13 September: 2/DLI moved 2 companies into a position known as the Triangle. The mission was to bomb down Straight Trench which would lead into the Quadrilateral. The battalion moved up from Trones Wood to the Guillemont-Wedgewood trench and from there to the Triangle.
15 September: The assault was timed for 1930hrs. but 2/DLI and 11/Essex were new to the ground and had scarcely got into position before it was time to start the attack. The artillery barrage commenced but most of the shells exploded harmlessly behind the enemy positions. At the allotted time 11/Essex advanced and came under heavy machine-gun fire from Germans in Bouleaux Wood. 2/DLI fought down Straight Trench and managed to take about 500 yards before being held up. Nothing could be done in the dark
16 September: morning, a further advance was made. Heavy machine- gun fire held up the attack.
Casualties had been heavy on the night of the 15 September – Captain B. Baty and Second Lieutenant R. Meikle killed and 5 other officers were wounded. During the morning attack, Second Lieutenant L. Birtles was killed and 2 officers wounded. Later in the day, Capt. E. Hughes died of wounds. Among the men, 30 had been killed, 99 wounded and 34 were missing. That night a battalion of the West Yorkshire Regiment relieved 2/DLI. The battalion moved back to Trones Wood.
Later research records that between 13 and 19 September, 2/DLI lost 2 officers and 40 other ranks killed in action or died of wounds, 2 officers (Birtles and Hughes) and 38 other ranks on 16 September including 30569 Private J.G. Gargett.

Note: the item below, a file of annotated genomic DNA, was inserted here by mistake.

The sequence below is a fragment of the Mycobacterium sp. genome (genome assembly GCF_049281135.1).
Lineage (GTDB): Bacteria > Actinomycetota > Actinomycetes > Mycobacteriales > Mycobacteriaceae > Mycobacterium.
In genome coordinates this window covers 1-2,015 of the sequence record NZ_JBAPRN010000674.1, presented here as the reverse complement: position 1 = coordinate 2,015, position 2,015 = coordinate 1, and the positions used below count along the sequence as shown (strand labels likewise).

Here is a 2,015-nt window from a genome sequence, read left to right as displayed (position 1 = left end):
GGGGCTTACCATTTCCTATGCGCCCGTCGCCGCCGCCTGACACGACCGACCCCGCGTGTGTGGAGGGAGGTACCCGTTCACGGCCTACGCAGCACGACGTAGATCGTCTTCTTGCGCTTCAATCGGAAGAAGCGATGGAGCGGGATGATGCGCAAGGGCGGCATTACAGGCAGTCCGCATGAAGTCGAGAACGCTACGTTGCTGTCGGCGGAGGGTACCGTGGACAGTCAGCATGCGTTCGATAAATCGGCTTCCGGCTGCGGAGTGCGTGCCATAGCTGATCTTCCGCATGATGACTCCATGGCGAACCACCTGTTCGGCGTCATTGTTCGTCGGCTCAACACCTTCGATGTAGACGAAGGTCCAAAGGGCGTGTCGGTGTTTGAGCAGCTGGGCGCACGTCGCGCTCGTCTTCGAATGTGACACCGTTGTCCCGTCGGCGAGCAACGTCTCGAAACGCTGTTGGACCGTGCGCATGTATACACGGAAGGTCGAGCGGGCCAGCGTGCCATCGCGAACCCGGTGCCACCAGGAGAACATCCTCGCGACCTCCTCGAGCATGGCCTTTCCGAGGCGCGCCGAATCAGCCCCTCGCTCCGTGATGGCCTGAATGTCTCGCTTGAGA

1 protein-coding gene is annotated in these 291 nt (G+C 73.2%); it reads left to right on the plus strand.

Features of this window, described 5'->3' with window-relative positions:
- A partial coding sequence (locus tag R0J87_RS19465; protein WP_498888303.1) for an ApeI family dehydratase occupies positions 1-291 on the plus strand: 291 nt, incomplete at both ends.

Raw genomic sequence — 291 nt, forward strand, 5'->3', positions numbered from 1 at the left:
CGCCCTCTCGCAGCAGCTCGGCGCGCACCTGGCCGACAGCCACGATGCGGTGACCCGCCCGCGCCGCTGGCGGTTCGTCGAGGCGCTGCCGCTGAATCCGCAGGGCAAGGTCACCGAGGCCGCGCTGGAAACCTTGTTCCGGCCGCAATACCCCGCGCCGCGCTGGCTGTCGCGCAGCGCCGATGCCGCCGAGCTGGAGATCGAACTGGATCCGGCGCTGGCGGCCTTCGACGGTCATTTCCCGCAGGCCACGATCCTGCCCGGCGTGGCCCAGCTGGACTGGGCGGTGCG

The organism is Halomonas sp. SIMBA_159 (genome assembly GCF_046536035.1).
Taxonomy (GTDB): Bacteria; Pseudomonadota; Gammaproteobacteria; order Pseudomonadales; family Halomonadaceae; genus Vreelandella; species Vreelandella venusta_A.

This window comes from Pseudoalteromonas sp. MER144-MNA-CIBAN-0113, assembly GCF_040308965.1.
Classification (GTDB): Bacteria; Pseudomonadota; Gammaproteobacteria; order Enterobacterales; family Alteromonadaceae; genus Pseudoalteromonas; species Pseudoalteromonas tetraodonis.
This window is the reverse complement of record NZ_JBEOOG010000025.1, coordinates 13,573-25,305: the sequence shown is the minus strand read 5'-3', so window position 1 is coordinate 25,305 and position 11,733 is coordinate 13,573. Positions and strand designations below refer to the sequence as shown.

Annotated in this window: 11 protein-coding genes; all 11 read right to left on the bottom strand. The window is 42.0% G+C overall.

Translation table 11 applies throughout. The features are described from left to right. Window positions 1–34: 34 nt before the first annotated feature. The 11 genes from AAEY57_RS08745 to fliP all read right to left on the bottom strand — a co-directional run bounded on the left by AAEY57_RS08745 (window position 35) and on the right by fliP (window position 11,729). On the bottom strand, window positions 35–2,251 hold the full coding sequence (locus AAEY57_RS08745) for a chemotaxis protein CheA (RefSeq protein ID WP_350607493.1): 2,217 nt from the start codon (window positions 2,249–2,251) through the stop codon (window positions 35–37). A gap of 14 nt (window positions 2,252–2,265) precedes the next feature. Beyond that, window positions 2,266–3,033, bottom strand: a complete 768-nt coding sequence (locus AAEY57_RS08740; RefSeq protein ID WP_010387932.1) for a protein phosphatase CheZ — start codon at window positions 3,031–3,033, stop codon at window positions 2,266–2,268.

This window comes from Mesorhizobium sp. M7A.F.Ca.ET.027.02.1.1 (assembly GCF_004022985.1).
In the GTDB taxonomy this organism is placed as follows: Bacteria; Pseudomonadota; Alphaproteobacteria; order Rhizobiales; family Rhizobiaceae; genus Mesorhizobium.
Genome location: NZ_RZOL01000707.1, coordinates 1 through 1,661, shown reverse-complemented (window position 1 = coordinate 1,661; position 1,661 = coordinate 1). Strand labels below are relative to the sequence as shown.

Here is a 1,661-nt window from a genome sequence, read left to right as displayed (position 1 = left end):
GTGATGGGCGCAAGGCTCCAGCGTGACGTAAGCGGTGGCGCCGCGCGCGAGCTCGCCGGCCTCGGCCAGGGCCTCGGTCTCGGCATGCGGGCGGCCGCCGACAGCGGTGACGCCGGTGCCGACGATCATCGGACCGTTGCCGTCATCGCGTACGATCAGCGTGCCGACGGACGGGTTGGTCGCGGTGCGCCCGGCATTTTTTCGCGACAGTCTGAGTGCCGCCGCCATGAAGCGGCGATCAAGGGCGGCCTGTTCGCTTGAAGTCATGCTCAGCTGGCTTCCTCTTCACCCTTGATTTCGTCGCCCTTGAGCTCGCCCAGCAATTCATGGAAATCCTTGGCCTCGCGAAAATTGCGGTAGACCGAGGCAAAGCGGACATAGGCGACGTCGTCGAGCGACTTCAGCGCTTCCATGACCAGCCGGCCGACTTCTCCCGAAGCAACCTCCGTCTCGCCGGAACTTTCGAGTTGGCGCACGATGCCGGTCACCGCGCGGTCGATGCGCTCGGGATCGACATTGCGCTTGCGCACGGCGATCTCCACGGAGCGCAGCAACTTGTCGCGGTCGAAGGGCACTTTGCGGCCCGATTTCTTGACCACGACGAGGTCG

Another source described the action as follows: 
“They [14/DLI] were in reserve with the rest of the 18th Brigade and did not come into action on September 15th when the division made a hurried and unsuccessful attack on the Quadrilateral, a German work about 1000 yards east of Ginchy.
Later on the same day, the 18th Brigade were put in to rush the Quadrilateral from the flanks and the 2nd Durham Light Infantry entered the trench called Low Road, bombed down it for 100 yards and held on.”
Private J.G. Gargett was awarded the British War and Victory medals.
Private J.G. Gargett has no known grave and is commemorated on the Thiepval Memorial, the Memorial to the Missing of the Somme. It bears the names of more than 72,000 officers and men of the UK and South African forces who died in the Somme sector and who have no known grave. Over 90% of those commemorated died between July and November 1916, the duration of what we now call the Battle of the Somme. The memorial, designed by Sir Edwin Lutyens, was built between 1928 and 1932 and unveiled by the Prince of Wales, in the presence of the President of France, 31 July 1932. 
 Commonwealth War Graves Commission
 England & Wales Birth Index Vol.10a p.268 Auckland 1890 Q2
 1891, 1901, 1911 census records & ancestry family tree Note: Lily bc.1897 died in infancy?
 1891 census
 1901 census
 1911 census
 Soldiers Died in the Great War & Army Form B.2512 (exact date undecipherable)
 Army Form B.178; Note: The Descriptive Report on Enlistment records that he was 5ft.4¾” tall.
 Descriptive Report on Enlistment
 Military History Sheet
 “The Steel of the DLI: the 2nd Battalion of the Durham Light Infantry at War 1914-1918” J. Sheen 2009 p.165-168
 Officers & Soldiers Died in the Great War: Note: Capt. B. Baty recorded as 23/DLI and there is no mention of S/L R. Meikle
 “The Durham Forces in the Field 1914-1918: The Service Battalions of the Durham Light Infantry” Captain W. Miles 1920 p.74
 Medal Roll card index
 Commonwealth War Graves Commission